Money Machine?

HoustonThis week saw some interesting footage on Nine’s ‘A Current Affair’ in which allegations were made against the earnings of the Hillsong Church in a segment called ‘Money Machine‘. This appalling show parades as a journalistic enterprise whilst typically sensationalising and misrepresenting many people and organisations with emotive language, self-righteous posturing and copious misrepresentations of fact.

Interviewing a disgruntled journalist, minister and former congregation member to present a slanted view devoid of objective balance and sprinkled with a mixture of truth and error, ACA chose to take the hypocritical stance of profiteering from a conviction, which is a crime they allege against the very church over which they stand in judgment.  In effect, they also play judge, jury and executioner over every other church and religious organisation in Australia who benefit from the same laws that apply to Hillsong, irrespective of their effectiveness or size.

Careful observers would have noted that the ‘tithe’, or tenth of one’s income, given by members to the church (voluntarily, too) is mirrored by the church, giving ten per cent of its $55 million revenue, hence the $5.5 million in overseas aid.  But there was little mention of the enormous amount of additional giving to local community work, counselling, not to mention the running expenses of such a large organisation. Hillsong are not unique in this regard.  To meddle with the tax exempt laws that assist the operation of such churches (most of which run on very tight and small budgets) would see essential social services removed from the Australian community which would simply need funding elsewhere and would cost more, due to the high degree of volunteerism that operates in churches.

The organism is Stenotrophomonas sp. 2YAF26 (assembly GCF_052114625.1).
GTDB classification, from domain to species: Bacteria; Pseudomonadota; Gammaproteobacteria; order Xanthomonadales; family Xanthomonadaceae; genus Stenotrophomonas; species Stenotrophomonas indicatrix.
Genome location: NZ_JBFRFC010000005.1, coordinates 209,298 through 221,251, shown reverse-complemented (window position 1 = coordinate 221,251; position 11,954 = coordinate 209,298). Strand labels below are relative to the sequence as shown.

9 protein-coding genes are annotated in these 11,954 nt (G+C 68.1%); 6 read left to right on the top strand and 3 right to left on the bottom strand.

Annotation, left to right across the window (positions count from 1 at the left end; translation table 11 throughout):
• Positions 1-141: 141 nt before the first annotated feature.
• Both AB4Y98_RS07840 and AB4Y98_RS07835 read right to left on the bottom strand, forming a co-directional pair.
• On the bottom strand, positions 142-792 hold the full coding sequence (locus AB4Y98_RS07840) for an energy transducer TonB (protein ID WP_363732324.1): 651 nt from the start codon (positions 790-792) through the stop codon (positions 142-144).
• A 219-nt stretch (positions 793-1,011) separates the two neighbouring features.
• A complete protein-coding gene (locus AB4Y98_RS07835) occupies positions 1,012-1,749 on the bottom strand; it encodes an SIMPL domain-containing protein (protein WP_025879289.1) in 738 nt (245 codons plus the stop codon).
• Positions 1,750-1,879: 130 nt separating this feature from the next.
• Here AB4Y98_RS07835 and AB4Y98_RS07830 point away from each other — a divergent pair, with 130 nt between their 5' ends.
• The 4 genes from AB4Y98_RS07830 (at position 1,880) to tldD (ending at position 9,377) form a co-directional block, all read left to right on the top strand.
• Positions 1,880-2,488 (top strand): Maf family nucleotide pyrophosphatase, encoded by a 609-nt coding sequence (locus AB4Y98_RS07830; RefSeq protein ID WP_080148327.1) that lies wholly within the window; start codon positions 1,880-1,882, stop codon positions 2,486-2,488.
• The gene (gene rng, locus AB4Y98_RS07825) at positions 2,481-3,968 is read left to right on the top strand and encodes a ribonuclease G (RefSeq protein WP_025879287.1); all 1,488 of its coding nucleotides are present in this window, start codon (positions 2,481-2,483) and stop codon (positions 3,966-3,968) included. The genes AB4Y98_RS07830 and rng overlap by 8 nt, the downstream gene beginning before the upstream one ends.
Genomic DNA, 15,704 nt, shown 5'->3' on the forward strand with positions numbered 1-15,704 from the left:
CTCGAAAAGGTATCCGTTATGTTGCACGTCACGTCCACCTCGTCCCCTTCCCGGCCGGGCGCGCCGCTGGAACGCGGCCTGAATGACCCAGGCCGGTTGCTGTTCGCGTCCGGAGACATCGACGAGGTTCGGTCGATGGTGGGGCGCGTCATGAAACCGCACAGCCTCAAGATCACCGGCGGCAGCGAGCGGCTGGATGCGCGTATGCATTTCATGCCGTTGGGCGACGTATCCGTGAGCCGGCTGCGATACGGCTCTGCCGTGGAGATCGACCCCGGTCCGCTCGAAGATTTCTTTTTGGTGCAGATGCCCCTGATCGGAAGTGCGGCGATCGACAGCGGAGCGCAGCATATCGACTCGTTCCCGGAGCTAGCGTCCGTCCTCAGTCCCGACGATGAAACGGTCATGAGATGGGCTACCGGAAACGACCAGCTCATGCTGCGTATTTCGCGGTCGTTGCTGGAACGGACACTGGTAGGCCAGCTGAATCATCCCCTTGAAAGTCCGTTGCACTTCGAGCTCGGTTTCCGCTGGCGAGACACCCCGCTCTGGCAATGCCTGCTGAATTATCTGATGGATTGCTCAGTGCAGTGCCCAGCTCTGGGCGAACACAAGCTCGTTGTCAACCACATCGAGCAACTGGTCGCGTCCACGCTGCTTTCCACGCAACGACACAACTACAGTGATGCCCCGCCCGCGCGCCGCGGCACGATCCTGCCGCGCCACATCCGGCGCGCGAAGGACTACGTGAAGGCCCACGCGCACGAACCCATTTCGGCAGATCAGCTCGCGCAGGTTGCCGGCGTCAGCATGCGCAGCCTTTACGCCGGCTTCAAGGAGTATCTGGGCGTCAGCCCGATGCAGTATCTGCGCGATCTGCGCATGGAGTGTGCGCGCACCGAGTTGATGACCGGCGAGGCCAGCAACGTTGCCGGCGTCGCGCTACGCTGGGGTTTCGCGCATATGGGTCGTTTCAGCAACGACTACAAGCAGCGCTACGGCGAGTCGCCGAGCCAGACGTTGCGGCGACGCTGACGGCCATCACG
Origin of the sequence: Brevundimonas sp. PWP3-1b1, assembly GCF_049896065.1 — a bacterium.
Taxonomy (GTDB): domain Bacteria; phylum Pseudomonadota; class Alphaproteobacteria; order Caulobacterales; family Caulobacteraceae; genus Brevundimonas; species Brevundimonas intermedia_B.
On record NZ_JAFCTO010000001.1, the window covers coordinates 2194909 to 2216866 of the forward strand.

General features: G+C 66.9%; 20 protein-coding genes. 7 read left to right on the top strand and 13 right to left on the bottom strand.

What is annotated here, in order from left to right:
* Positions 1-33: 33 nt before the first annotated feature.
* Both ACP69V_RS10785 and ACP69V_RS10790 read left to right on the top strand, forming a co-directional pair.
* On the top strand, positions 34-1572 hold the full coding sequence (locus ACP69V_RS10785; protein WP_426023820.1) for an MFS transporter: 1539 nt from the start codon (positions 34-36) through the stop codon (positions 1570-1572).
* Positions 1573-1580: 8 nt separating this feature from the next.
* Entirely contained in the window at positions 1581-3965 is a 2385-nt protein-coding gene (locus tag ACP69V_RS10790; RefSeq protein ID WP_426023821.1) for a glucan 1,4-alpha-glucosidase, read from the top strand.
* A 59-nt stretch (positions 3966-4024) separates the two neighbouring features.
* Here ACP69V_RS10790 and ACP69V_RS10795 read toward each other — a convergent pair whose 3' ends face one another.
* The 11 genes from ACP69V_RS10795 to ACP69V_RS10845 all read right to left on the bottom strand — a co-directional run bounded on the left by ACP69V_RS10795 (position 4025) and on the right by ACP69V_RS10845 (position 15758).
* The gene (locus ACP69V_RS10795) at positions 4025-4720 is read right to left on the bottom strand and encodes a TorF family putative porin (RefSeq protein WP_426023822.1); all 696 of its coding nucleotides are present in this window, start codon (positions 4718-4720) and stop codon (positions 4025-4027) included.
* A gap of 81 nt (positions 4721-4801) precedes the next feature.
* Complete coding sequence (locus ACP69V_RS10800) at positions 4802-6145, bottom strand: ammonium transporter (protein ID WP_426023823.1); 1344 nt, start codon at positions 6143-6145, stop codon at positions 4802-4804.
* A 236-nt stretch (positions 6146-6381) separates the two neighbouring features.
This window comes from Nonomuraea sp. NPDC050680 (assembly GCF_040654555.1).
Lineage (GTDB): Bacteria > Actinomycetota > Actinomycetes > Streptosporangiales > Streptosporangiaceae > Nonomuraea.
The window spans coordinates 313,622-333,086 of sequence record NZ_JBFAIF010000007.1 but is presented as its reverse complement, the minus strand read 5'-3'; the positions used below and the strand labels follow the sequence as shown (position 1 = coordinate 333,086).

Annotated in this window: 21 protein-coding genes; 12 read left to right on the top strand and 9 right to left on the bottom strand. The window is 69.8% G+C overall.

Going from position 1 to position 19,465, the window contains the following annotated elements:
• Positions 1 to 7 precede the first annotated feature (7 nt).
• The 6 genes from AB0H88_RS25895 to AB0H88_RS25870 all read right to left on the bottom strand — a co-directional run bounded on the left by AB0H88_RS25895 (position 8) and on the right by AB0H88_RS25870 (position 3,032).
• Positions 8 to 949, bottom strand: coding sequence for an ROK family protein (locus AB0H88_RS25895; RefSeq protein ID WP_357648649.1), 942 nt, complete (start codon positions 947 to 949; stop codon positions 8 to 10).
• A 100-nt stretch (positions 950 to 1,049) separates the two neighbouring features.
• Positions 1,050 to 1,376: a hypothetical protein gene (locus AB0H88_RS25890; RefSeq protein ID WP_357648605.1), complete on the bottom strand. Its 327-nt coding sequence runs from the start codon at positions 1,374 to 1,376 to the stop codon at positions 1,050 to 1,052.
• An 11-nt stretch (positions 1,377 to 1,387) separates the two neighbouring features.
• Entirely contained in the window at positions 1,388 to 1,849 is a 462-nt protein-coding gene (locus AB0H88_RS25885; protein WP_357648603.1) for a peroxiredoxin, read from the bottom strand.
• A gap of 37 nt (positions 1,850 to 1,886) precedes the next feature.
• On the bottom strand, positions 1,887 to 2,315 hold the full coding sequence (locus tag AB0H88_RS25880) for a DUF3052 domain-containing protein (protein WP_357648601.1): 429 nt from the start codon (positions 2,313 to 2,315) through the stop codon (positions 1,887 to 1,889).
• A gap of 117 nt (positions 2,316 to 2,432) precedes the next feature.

As for the personal benefits to Brian Houston, speculation that Hillsong exists to make him wealthy is an outrageous and unprovable presumption of motive.  Of course, very few ministers have the capacity to earn anywhere near what he does, anyway, and most are happily underpaid because they are fundamentally called to serve others at cost to themselves. Any tax benefits merely assist churches to keep pace with salaries in other comparable industries. For a small handful to be thought of as the rule, rather than the exception, is to overlook the enormous and inestimable good done by churches in general, regardless of what some may think of individual examples.

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